Interleukin-12 (IL-12) has been used in numerous immunotherapy protocols against melanoma. However, delivery of IL-12 in the form of recombinant protein can result in severe toxicity, and gene therapy has had limited success against B16.F10 murine melanoma. The purpose of this study was to examine the effectiveness of in vivo electroporation for the delivery of plasmid DNA encoding IL-12 as an antitumor agent against B16.F10 melanoma. We treated mice bearing established B16.F10 melanoma tumors with intratumoral (i.t.) or intramuscular (i.m.) injections of a plasmid encoding IL-12, followed by in vivo electroporation. For i.t. treatments, we used an applicator containing six penetrating electrodes to deliver 1500-V/cm, 100-micros pulses. We administered i.m. pulses with an applicator containing four penetrating electrodes delivering 100-V/cm, 20-ms pulses. The i.t. treatment resulted in the cure of 47% of tumor-bearing mice, and 70% of cured mice were resistant to challenge with B16.F10 cells. The i.m. treatment did not result in tumor regression. We found that i.t. treatment resulted in increased levels of IL-12 and interferon-gamma (IFN-gamma) within the tumors, the influx of lymphocytes into the tumors, and reduction in vascularity. Neither i.m. nor i.t. treatment was successful against B16.F10 tumors in a nude mouse model, supporting a role for T cells in regression of this tumor model.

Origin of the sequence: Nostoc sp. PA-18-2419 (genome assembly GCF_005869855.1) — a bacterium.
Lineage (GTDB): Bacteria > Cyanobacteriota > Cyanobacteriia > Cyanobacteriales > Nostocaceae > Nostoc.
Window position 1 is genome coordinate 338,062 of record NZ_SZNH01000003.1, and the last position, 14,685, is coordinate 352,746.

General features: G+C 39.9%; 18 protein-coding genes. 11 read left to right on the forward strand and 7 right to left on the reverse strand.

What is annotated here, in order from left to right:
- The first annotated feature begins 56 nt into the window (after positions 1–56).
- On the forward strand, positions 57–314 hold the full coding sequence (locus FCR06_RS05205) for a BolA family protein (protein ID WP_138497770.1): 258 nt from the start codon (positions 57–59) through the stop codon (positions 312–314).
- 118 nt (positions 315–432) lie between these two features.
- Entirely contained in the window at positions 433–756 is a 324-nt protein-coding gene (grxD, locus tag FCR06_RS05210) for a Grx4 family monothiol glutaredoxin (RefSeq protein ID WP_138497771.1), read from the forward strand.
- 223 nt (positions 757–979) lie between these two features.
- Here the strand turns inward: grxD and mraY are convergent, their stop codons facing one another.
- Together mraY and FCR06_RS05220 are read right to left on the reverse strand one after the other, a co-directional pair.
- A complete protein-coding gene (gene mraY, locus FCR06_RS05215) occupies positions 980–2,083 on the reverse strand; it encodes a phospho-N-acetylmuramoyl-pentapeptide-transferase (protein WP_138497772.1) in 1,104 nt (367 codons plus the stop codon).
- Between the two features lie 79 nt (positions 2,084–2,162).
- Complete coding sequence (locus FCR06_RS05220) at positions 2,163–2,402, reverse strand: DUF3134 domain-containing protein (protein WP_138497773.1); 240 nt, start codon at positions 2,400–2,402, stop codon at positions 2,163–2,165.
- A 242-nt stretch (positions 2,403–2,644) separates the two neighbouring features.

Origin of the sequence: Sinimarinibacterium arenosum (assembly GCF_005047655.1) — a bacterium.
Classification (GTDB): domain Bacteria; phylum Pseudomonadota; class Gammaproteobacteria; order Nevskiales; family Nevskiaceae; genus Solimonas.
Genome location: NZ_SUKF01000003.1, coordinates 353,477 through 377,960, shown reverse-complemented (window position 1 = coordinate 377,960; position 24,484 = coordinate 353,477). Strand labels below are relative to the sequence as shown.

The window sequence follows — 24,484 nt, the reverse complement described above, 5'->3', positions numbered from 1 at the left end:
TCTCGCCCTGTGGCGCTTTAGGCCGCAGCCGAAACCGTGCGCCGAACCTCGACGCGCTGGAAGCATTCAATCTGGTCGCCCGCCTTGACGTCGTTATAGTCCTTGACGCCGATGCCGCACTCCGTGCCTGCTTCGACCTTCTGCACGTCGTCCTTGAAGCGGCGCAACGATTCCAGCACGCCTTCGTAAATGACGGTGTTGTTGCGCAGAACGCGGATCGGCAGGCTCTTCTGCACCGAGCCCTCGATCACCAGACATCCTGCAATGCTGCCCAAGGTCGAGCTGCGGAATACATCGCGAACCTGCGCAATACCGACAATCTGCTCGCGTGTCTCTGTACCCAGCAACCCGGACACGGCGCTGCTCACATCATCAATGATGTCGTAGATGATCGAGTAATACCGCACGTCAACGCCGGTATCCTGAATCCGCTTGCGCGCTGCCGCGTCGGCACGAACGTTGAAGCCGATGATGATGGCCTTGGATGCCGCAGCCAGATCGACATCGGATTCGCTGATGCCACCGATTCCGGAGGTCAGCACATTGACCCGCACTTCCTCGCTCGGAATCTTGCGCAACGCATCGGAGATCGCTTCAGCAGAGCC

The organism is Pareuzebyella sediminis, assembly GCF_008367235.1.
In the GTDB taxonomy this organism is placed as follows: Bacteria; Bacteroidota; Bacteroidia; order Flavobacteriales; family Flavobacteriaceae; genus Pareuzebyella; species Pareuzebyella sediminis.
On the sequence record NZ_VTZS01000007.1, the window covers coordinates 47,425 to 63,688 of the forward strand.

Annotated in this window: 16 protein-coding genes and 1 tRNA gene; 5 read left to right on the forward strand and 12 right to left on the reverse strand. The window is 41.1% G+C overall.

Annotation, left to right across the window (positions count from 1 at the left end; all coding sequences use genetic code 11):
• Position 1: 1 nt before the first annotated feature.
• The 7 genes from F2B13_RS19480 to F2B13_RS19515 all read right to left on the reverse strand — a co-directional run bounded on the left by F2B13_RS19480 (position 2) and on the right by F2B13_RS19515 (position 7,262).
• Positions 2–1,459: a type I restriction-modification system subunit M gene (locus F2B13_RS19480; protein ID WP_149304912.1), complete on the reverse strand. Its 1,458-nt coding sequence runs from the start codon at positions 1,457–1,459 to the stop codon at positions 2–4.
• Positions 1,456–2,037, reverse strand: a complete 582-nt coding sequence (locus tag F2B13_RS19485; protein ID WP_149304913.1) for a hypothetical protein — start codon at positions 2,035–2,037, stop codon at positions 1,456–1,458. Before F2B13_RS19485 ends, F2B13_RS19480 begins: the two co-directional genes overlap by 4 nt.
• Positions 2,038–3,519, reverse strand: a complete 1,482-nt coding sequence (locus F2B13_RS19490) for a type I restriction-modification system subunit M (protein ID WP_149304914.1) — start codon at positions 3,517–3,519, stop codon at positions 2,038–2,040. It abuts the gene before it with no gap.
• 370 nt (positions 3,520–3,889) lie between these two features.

(c)2002 Elsevier Science (USA).